National Security Letters' Constitutionality Likely a Matter for the Supreme Court
The FBI has had the power to deliver National Security Letters demanding customer data from banks, telecommunications companies and other organizations for years. Likewise, it can compel them to keep those investigations secret. The bureau sharply stepped up its use of the letters following 9-11, but now a federal judge has ruled they are unconstitutional. The issue is likely one the Supreme Court ultimately will resolve.
Mar 18, 2013 2:57 PM PT
A U.S. District Court judge from the Ninth Circuit found that the government's controversial use of so-called National Security Letters violates the First Amendment and the concept of separation of powers.
U.S. District Judge Susan Illston ordered the government to stop issuing the national security letters and to stop enforcing the gag order. Illston then stayed her order for 90 days so the government could petition the Ninth Circuit Court of Appeals.
The companies are placed under a gag order that forbids them from telling anyone about their receipt of a letter. National Security Letters have been around since the 1970s, but their use dramatically expanded in 2001 under the Patriot Act, according to Bill Dunlap, a law professor at Quinnipiac University.
Civil libertarians and other opponents have decried NSLs because they act like a search warrant but don't require a judge's signature, Dunlap said.
However, the judge did not directly address the actual issue of the NSL, Dunlap pointed out.
"She struck down both provisions -- the gag order and the NSL provision -- because she found that they were not severable," he explained. "The gag order is a First Amendment rights violation, she found, which is why that was struck down. She found that she could not sustain one without the other."
The judge also noted that the statute does not allow for sufficient discretion in its provision for judicial review, Dunlap said. "It basically forces the court to accept the government's position, thus depriving the court of its proper function."
For the next 90 days -- and probably for much longer -- it will be business as usual for banks and telecom companies that have been on the receiving end of these letters.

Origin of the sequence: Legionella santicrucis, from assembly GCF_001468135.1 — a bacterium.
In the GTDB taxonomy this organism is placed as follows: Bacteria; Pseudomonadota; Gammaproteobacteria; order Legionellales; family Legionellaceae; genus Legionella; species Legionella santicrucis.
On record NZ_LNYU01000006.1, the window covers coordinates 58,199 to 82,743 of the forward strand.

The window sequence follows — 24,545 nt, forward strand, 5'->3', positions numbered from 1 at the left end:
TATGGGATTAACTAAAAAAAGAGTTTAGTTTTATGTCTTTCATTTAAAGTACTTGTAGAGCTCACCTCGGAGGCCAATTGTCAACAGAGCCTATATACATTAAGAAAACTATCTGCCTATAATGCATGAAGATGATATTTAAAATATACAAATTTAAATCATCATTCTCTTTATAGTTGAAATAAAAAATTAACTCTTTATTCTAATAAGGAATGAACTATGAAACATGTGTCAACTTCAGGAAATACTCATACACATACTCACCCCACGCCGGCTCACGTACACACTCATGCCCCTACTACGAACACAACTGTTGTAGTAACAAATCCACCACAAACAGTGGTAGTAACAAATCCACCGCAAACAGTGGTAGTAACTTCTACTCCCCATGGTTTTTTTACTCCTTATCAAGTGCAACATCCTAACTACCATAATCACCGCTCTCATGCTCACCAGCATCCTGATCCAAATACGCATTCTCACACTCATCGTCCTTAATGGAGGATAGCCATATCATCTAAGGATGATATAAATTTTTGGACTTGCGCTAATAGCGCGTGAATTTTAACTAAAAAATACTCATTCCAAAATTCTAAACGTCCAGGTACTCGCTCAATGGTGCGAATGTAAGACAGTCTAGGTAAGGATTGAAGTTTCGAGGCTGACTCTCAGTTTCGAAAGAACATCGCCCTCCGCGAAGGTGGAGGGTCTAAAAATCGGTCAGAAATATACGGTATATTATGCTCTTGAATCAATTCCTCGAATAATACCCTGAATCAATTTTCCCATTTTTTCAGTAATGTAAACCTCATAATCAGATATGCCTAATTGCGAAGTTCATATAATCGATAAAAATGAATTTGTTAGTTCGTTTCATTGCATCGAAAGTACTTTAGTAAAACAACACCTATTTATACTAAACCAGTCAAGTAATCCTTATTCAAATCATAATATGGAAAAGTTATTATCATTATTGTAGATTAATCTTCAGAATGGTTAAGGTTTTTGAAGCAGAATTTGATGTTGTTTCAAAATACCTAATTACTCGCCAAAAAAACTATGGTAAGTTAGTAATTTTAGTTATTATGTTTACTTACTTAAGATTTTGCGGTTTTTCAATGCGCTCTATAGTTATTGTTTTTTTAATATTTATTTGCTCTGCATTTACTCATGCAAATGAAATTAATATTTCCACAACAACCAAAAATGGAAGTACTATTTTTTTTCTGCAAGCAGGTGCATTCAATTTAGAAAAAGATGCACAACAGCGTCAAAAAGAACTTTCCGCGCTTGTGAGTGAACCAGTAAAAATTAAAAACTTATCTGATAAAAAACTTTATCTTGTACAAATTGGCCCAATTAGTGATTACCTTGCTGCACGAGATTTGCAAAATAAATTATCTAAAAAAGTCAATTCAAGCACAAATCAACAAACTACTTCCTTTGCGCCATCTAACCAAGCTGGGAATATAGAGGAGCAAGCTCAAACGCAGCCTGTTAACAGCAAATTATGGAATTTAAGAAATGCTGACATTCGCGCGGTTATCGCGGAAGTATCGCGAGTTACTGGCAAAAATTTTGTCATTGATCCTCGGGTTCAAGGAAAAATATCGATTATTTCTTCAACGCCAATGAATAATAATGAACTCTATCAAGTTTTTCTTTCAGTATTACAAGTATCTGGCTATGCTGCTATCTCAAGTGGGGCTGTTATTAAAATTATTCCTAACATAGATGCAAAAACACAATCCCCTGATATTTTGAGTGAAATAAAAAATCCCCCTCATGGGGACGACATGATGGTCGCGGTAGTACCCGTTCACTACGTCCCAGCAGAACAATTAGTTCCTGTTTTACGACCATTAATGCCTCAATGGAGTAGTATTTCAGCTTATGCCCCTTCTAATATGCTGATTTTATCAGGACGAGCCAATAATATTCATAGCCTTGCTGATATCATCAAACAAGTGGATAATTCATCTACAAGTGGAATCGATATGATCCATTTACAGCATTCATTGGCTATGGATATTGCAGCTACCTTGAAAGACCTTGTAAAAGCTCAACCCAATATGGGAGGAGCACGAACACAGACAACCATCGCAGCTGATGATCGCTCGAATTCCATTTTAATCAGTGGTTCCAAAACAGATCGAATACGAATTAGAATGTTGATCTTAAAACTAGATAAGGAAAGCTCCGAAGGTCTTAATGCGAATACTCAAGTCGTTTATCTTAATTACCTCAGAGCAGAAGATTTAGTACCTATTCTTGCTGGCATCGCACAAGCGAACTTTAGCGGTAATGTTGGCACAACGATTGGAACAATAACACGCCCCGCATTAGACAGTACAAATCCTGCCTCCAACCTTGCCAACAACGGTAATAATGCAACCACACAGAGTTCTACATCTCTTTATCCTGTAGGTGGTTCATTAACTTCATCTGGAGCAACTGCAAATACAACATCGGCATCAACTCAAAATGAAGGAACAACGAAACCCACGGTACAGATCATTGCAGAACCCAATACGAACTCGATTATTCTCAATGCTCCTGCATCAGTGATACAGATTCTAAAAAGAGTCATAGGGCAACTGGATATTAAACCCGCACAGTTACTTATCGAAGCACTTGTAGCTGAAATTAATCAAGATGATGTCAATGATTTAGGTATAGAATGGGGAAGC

Almost certainly, the government will appeal, Dunlap said. "This could drag on for some time, so companies will have to continue to adhere to the gag orders until it is finally settled."
The Supreme Court will likely resolve the matter, he predicted.
The NSLs' ultimate fate "is still very much a guessing game," Dunlap said. "There are strong arguments to be made for both sides."
Illston made a strong argument when she struck down the gag order, he added. "She said it was overly broad and that it keeps people from talking about matters of important public interest."
As its stands now, the statute allows the government to issue a gag order for every NSL without having to establish there is a need for one.
New Tools to Fight Terrorism
There is also a compelling argument that NSLs are necessary to fight terrorism. Their use dramatically expanded after the 9-11 attacks.
"While it is important to protect our First Amendment rights, we can't forget that there are groups of people out there that seek our demise," Larry Kawa, chairman of the American Courage PAC, told TechNewsWorld.
"Some of those people have managed to infiltrate our walls, and we need to give law enforcement and intelligence all of the necessary tools it needs," he said.
Where the National Security Letters fail to pass muster is in lacking a proper judicial review mechanism, Kawa said.
"Not even Congress has exercised oversight over these, although they have every right to," he noted.
In short, "it is of vital importance to give the necessary capabilities to our nation's counterterrorism efforts," said Kawa, "but those tools need to have some checks and balances to ensure that these tremendous capabilities are used responsibly."